The Best Voice Acting in Games
Developer: Shiny Entertainment
Release Date: 11/06/2000
For a strategy game, Sacrifice contains a tremendous amount of story-driven voice acting, and the professional voice actors put in generally spirited performances. Sacrifice's branching storyline tells of a catastrophe that has visited a world governed by five quarrelling gods. As soon as the introductory cinematic opens, you quickly get the sense that your character has inadvertently played a part in the catastrophe, as he recounts to Mithras the blind seer what went so dramatically wrong. Most of the game's story is told from this past perspective, as your character tells of his arrival from another world and of the conflict that you play through in the campaign. The game's storytelling structure places extra emphasis on the voice acting. More than in any other strategy game, there's the sense that when the voice-over and briefings have ended, and you jump to the battlefield, you're really re-creating the flow of the story. This is simply because of a slight voice-over detail - anytime you reload a saved game or restart a mission, your character tells Mithras, "Of course that's not what really happened, let me start again."
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Between the real-time strategy game's missions, your character visits the ethereal plane where he will encounter the gods themselves and listen as they try to persuade you to lend them your sorcery. Essentially similar to the briefing sessions common to RTS games, these sessions with the gods can be incredibly entertaining. Established actors were recruited to do the voices: Cult star Tim Curry plays the self-assured Stratos; TV actor Brad Garrett is the down to earth James; and veteran voice actor Tony Jay is the seer Mithras (he has had other notable roles in Soul Reaver and Fallout). Filters are noticeably used for godlike effects - giving Stratos an appropriately airy voice - but on the whole the acting is fairly restrained. Performances are subtle to the extent that Pyro, the god of fire and a devious technologist, comes off as a pretty rational villain despite his extravagant, flaming appearance. This carries the point that each of the gods is putting on its best and most persuasive face, but in effect this also helps avoid gaudy overacting.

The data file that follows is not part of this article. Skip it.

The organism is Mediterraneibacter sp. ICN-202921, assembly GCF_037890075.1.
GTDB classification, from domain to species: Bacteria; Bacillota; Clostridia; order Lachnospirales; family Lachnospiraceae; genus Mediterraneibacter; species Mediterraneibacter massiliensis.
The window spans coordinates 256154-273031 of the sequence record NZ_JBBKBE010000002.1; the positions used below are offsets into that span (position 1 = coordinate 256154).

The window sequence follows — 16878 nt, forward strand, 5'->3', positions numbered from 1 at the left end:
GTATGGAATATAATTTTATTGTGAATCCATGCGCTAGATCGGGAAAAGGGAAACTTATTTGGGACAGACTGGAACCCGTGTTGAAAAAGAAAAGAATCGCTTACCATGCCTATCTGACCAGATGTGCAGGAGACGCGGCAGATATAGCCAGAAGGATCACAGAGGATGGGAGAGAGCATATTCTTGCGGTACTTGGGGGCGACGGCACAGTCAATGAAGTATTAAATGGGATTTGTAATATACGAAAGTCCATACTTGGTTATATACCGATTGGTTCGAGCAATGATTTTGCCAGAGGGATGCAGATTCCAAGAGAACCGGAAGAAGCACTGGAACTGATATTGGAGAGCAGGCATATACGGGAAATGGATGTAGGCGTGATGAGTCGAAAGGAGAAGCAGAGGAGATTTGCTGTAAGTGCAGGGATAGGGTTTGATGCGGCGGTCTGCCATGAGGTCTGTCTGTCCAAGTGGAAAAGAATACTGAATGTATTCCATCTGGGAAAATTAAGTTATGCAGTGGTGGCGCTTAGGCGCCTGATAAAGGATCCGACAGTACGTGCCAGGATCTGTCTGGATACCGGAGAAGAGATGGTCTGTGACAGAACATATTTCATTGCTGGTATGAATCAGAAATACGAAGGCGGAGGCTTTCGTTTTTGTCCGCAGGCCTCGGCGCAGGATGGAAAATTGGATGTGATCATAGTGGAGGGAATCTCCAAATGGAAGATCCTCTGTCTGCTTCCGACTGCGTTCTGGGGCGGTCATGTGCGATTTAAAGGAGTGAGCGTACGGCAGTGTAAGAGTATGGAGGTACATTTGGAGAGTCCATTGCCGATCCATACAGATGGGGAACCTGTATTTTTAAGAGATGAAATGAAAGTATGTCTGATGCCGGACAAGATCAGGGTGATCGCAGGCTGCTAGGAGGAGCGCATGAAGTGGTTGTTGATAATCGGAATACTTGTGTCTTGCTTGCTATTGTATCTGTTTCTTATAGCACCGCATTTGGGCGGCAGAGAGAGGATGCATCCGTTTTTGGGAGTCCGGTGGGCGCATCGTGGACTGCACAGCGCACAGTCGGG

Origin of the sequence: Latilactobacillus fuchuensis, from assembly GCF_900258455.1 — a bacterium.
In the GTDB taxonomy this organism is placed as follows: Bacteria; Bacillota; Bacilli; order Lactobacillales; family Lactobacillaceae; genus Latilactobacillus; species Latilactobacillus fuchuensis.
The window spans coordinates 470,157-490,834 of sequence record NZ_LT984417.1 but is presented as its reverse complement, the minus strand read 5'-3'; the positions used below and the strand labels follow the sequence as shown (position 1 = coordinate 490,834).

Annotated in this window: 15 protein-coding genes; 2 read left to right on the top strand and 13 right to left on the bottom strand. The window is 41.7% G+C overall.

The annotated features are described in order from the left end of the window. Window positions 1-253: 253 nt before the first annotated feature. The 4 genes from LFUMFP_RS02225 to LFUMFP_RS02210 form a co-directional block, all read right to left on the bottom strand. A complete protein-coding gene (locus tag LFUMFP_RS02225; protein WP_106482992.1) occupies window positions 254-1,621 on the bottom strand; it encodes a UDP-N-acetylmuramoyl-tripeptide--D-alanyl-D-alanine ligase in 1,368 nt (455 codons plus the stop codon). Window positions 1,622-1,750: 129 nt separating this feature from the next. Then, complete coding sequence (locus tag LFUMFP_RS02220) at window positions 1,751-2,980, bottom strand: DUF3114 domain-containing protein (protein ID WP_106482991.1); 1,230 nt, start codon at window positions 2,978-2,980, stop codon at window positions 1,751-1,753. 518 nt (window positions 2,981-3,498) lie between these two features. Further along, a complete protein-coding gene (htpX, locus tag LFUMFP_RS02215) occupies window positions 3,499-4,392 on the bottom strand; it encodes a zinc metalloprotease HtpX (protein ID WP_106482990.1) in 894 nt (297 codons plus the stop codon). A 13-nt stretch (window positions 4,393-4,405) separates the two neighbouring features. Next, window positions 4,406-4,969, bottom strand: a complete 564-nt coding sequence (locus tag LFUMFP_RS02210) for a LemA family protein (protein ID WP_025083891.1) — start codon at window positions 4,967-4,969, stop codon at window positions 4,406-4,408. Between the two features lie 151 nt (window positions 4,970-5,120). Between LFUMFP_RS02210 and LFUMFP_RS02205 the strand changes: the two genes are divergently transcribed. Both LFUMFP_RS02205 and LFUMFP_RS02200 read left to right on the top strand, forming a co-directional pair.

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While chatty cinematics help set the tone of the game, Sacrifice's diverse in-game speech really makes it stand out. There's a constant stream of talking during the game, including comments while the mission is loading and a field briefing by your flying familiar, as well as various dialogues between the game's numerous characters. Spell-casting prompts your character to utter a seamless series of arcane syllables, which seem to meaningfully differ depending on the spell you cast. For added effect, if you're close enough you can even hear the faint sounds of another wizard casting his spells. Overall, Sacrifice's voice acting is a true complement to the highly artistic graphical design and the dynamic story, confirming it as one of the most aesthetically distinctive strategy games we've seen.
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